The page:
Version:

Last Modified: January 9, 2017

Computes the fast Hartley transform (FHT) of a sequence.

The input sequence and a valid power of 2.

To properly compute the FHT of **x**, the number of elements, n, in the sequence must be a valid power of 2.

$n={2}^{m}$

If the number of elements in **x** is not a valid power of 2, the node sets **Hartley{x}** to an empty array and returns an error.

Error conditions that occur before this node runs. The node responds to this input according to standard error behavior.

**Default: **No error

The Hartley transform of the input sequence.

The Hartley transform of a function *x*(*t*) is defined by the following equation:

$X\left(f\right)={\int}_{-\infty}^{\infty}x\left(t\right)\mathrm{cas}\left(2\pi ft\right)dt$

where $\mathrm{cas}\left(x\right)=\mathrm{cos}\left(x\right)+\mathrm{sin}\left(x\right)$.

If *Y* represents the output sequence **Hartley{x}** of this node, then *Y* is obtained through the discrete implementation of the Hartley integral

${Y}_{k}=\underset{i=1}{\overset{n-1}{\sum}}{X}_{i}\mathrm{cas}\left(\frac{2\pi ik}{n}\right)$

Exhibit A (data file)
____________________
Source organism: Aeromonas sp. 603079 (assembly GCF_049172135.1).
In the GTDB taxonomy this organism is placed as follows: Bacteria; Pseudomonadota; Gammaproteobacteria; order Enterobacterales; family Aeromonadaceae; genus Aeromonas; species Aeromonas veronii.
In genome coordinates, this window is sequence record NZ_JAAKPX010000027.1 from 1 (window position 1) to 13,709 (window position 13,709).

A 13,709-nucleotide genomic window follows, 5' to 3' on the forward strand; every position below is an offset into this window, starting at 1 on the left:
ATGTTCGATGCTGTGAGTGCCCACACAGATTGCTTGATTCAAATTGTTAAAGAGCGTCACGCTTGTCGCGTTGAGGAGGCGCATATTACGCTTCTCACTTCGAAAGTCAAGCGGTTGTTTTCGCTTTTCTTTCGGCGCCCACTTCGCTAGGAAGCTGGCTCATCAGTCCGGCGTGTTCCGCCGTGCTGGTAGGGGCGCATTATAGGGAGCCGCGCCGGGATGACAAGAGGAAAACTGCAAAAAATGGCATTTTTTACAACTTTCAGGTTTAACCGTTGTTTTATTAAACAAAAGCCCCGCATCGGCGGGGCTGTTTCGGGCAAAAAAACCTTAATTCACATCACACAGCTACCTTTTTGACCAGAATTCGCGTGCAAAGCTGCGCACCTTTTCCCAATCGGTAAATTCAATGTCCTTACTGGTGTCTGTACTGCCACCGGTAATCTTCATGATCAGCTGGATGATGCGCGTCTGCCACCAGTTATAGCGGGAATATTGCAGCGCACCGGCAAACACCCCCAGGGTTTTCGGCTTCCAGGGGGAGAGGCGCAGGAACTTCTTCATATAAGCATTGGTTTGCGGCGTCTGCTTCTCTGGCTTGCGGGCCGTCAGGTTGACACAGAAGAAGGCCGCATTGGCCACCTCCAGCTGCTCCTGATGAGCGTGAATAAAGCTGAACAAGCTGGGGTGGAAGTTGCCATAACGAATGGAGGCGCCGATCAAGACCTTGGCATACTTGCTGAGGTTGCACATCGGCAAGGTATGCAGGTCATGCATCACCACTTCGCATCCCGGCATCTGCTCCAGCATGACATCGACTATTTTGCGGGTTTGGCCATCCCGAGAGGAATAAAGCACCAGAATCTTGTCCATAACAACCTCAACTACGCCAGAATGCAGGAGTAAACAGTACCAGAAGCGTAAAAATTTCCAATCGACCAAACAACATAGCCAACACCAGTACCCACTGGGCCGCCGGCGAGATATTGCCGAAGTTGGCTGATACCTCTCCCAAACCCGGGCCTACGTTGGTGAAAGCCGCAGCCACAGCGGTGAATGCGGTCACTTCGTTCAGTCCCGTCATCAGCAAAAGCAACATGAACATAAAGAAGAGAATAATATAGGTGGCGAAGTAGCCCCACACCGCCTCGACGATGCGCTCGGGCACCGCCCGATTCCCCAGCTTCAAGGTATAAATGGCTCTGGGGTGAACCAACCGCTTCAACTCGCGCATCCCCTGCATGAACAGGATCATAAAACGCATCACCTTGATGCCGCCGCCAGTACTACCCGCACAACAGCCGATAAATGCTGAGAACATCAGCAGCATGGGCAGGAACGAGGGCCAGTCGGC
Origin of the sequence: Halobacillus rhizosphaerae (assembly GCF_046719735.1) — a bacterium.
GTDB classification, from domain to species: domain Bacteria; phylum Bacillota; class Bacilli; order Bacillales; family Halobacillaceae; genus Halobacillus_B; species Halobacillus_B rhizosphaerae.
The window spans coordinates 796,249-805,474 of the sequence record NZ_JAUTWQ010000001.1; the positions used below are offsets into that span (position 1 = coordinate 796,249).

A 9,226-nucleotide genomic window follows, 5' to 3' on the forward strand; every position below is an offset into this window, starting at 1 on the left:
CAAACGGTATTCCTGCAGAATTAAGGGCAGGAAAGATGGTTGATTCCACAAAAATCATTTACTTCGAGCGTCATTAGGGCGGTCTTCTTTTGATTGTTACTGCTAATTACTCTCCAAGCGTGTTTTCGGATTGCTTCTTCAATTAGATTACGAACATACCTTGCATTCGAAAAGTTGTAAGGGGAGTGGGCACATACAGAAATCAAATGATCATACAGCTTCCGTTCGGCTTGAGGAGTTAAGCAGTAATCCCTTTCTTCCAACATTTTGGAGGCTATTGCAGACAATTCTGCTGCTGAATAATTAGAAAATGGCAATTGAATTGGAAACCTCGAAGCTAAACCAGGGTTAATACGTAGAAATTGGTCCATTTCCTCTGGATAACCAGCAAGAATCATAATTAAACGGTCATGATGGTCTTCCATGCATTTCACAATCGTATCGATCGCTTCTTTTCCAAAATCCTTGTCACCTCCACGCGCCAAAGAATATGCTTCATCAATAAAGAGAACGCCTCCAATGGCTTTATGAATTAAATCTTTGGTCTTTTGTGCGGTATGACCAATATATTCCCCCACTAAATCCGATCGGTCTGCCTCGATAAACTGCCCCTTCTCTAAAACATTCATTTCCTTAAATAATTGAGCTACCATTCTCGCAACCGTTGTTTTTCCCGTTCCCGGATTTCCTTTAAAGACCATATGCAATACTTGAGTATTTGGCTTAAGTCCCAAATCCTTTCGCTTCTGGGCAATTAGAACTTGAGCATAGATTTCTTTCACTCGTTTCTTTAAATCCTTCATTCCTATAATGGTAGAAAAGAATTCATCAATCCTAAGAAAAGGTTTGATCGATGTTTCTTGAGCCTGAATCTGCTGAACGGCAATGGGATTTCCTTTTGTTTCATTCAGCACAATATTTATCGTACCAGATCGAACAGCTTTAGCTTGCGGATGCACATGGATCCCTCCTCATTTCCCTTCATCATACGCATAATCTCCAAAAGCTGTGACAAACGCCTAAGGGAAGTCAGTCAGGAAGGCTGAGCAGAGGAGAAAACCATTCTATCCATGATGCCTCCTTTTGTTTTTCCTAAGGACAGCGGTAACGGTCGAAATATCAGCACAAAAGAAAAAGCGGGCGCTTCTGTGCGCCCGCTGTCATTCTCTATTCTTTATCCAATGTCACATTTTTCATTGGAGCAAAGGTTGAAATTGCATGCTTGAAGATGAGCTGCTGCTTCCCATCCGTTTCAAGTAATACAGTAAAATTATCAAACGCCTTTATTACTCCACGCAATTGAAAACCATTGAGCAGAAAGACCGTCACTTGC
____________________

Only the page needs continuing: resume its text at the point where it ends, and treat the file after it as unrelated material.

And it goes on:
for *k* = 1, 2, ..., *n*-1,

where *n* is the number of elements in **x**.

The Hartley transform maps real-valued sequences into real-valued frequency domain sequences. You can use it instead of the Fourier transform to convolve signals, deconvolve signals, correlate signals, and find the power spectrum. You also can derive the Fourier transform from the Hartley transform.

When the sequences to be processed are real-valued sequences, the Fourier transform produces complex-valued sequences in which half of the information is redundant. The advantage of using the Hartley transform instead of the Fourier transform is that the Hartley transform uses half the memory to produce the same information the FFT produces. Further, the FHT is calculated in place and is as efficient as the Fourier transform. The disadvantage of the FHT is that the size of the input sequence must be a valid power of 2.

**Where This Node Can Run: **

Desktop OS: Windows

FPGA: Not supported